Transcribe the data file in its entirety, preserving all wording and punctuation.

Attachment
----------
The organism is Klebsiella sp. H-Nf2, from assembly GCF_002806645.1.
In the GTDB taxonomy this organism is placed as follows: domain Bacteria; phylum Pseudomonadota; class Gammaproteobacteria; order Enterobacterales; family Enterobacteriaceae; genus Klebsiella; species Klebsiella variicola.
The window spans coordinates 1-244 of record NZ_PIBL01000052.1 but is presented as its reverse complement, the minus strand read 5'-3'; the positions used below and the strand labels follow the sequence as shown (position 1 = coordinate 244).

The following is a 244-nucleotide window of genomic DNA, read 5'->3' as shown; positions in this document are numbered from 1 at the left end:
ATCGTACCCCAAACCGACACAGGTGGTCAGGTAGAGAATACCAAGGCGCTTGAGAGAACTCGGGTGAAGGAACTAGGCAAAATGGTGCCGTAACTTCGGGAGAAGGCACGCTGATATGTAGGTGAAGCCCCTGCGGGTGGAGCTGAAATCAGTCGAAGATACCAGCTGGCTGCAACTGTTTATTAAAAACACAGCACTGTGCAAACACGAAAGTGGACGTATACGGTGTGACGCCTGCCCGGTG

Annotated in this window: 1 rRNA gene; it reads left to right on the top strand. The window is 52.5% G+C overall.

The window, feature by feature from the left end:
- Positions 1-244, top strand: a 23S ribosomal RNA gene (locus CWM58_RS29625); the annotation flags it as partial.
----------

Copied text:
The organism is Klebsiella sp. H-Nf2, from assembly GCF_002806645.1.
In the GTDB taxonomy this organism is placed as follows: domain Bacteria; phylum Pseudomonadota; class Gammaproteobacteria; order Enterobacterales; family Enterobacteriaceae; genus Klebsiella; species Klebsiella variicola.
The window spans coordinates 1-244 of record NZ_PIBL01000052.1 but is presented as its reverse complement, the minus strand read 5'-3'; the positions used below and the strand labels follow the sequence as shown (position 1 = coordinate 244).

The following is a 244-nucleotide window of genomic DNA, read 5'->3' as shown; positions in this document are numbered from 1 at the left end:
ATCGTACCCCAAACCGACACAGGTGGTCAGGTAGAGAATACCAAGGCGCTTGAGAGAACTCGGGTGAAGGAACTAGGCAAAATGGTGCCGTAACTTCGGGAGAAGGCACGCTGATATGTAGGTGAAGCCCCTGCGGGTGGAGCTGAAATCAGTCGAAGATACCAGCTGGCTGCAACTGTTTATTAAAAACACAGCACTGTGCAAACACGAAAGTGGACGTATACGGTGTGACGCCTGCCCGGTG

Annotated in this window: 1 rRNA gene; it reads left to right on the top strand. The window is 52.5% G+C overall.

The window, feature by feature from the left end:
- Positions 1-244, top strand: a 23S ribosomal RNA gene (locus CWM58_RS29625); the annotation flags it as partial.